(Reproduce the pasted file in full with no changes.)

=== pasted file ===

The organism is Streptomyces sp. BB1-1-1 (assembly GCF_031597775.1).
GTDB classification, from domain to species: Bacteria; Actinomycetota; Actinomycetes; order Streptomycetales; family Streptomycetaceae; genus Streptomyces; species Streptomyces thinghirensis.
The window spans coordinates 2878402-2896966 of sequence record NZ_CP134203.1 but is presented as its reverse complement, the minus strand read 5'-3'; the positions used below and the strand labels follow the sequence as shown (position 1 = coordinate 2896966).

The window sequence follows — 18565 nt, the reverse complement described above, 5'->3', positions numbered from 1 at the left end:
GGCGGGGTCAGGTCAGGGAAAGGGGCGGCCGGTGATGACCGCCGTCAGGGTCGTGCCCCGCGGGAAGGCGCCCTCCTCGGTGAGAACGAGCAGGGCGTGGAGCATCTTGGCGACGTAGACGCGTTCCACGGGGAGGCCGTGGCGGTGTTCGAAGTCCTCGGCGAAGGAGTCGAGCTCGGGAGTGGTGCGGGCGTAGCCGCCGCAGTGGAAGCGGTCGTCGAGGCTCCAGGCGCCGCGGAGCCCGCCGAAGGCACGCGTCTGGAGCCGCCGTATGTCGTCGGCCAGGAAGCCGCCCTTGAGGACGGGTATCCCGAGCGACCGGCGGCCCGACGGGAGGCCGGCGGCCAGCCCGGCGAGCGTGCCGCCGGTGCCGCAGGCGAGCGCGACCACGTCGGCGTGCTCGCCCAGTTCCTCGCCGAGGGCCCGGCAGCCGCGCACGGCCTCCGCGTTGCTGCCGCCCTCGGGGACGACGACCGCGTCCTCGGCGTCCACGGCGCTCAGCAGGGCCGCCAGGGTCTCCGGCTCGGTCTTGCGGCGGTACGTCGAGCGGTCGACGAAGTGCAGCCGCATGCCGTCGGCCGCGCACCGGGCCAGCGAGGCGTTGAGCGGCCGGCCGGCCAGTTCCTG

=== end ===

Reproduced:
The organism is Streptomyces sp. BB1-1-1 (assembly GCF_031597775.1).
GTDB classification, from domain to species: Bacteria; Actinomycetota; Actinomycetes; order Streptomycetales; family Streptomycetaceae; genus Streptomyces; species Streptomyces thinghirensis.
The window spans coordinates 2878402-2896966 of sequence record NZ_CP134203.1 but is presented as its reverse complement, the minus strand read 5'-3'; the positions used below and the strand labels follow the sequence as shown (position 1 = coordinate 2896966).

The window sequence follows — 18565 nt, the reverse complement described above, 5'->3', positions numbered from 1 at the left end:
GGCGGGGTCAGGTCAGGGAAAGGGGCGGCCGGTGATGACCGCCGTCAGGGTCGTGCCCCGCGGGAAGGCGCCCTCCTCGGTGAGAACGAGCAGGGCGTGGAGCATCTTGGCGACGTAGACGCGTTCCACGGGGAGGCCGTGGCGGTGTTCGAAGTCCTCGGCGAAGGAGTCGAGCTCGGGAGTGGTGCGGGCGTAGCCGCCGCAGTGGAAGCGGTCGTCGAGGCTCCAGGCGCCGCGGAGCCCGCCGAAGGCACGCGTCTGGAGCCGCCGTATGTCGTCGGCCAGGAAGCCGCCCTTGAGGACGGGTATCCCGAGCGACCGGCGGCCCGACGGGAGGCCGGCGGCCAGCCCGGCGAGCGTGCCGCCGGTGCCGCAGGCGAGCGCGACCACGTCGGCGTGCTCGCCCAGTTCCTCGCCGAGGGCCCGGCAGCCGCGCACGGCCTCCGCGTTGCTGCCGCCCTCGGGGACGACGACCGCGTCCTCGGCGTCCACGGCGCTCAGCAGGGCCGCCAGGGTCTCCGGCTCGGTCTTGCGGCGGTACGTCGAGCGGTCGACGAAGTGCAGCCGCATGCCGTCGGCCGCGCACCGGGCCAGCGAGGCGTTGAGCGGCCGGCCGGCCAGTTCCTG